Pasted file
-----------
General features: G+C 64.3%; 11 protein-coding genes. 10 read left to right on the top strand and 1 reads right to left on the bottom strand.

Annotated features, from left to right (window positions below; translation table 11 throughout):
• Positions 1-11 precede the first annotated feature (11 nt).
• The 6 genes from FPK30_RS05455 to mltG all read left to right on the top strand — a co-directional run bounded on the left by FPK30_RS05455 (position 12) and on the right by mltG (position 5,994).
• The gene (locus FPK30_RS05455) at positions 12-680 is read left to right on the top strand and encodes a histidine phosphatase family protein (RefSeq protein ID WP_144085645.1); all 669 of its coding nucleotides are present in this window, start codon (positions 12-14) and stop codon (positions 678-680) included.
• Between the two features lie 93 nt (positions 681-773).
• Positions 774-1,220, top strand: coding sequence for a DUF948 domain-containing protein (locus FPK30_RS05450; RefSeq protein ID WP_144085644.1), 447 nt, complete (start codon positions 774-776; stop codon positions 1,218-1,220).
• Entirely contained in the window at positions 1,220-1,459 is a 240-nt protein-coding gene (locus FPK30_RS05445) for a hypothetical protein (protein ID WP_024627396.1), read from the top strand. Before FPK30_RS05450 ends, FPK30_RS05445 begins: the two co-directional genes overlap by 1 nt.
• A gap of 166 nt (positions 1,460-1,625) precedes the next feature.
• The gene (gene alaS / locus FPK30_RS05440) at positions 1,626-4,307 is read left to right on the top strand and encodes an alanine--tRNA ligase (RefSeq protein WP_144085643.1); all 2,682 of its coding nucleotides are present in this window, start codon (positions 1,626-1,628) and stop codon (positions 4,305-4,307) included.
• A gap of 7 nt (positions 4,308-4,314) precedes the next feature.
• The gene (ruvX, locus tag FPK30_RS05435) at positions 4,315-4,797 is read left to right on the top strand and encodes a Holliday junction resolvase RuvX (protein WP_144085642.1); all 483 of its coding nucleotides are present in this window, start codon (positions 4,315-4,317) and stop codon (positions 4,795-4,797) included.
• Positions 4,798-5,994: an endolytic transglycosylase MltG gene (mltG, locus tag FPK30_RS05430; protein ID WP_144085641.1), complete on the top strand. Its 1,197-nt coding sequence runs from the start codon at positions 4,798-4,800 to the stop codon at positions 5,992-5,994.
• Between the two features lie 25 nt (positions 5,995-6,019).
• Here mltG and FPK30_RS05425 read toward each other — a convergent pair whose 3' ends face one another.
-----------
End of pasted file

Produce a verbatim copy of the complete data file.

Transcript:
General features: G+C 64.3%; 11 protein-coding genes. 10 read left to right on the top strand and 1 reads right to left on the bottom strand.

Annotated features, from left to right (window positions below; translation table 11 throughout):
• Positions 1-11 precede the first annotated feature (11 nt).
• The 6 genes from FPK30_RS05455 to mltG all read left to right on the top strand — a co-directional run bounded on the left by FPK30_RS05455 (position 12) and on the right by mltG (position 5,994).
• The gene (locus FPK30_RS05455) at positions 12-680 is read left to right on the top strand and encodes a histidine phosphatase family protein (RefSeq protein ID WP_144085645.1); all 669 of its coding nucleotides are present in this window, start codon (positions 12-14) and stop codon (positions 678-680) included.
• Between the two features lie 93 nt (positions 681-773).
• Positions 774-1,220, top strand: coding sequence for a DUF948 domain-containing protein (locus FPK30_RS05450; RefSeq protein ID WP_144085644.1), 447 nt, complete (start codon positions 774-776; stop codon positions 1,218-1,220).
• Entirely contained in the window at positions 1,220-1,459 is a 240-nt protein-coding gene (locus FPK30_RS05445) for a hypothetical protein (protein ID WP_024627396.1), read from the top strand. Before FPK30_RS05450 ends, FPK30_RS05445 begins: the two co-directional genes overlap by 1 nt.
• A gap of 166 nt (positions 1,460-1,625) precedes the next feature.
• The gene (gene alaS / locus FPK30_RS05440) at positions 1,626-4,307 is read left to right on the top strand and encodes an alanine--tRNA ligase (RefSeq protein WP_144085643.1); all 2,682 of its coding nucleotides are present in this window, start codon (positions 1,626-1,628) and stop codon (positions 4,305-4,307) included.
• A gap of 7 nt (positions 4,308-4,314) precedes the next feature.
• The gene (ruvX, locus tag FPK30_RS05435) at positions 4,315-4,797 is read left to right on the top strand and encodes a Holliday junction resolvase RuvX (protein WP_144085642.1); all 483 of its coding nucleotides are present in this window, start codon (positions 4,315-4,317) and stop codon (positions 4,795-4,797) included.
• Positions 4,798-5,994: an endolytic transglycosylase MltG gene (mltG, locus tag FPK30_RS05430; protein ID WP_144085641.1), complete on the top strand. Its 1,197-nt coding sequence runs from the start codon at positions 4,798-4,800 to the stop codon at positions 5,992-5,994.
• Between the two features lie 25 nt (positions 5,995-6,019).
• Here mltG and FPK30_RS05425 read toward each other — a convergent pair whose 3' ends face one another.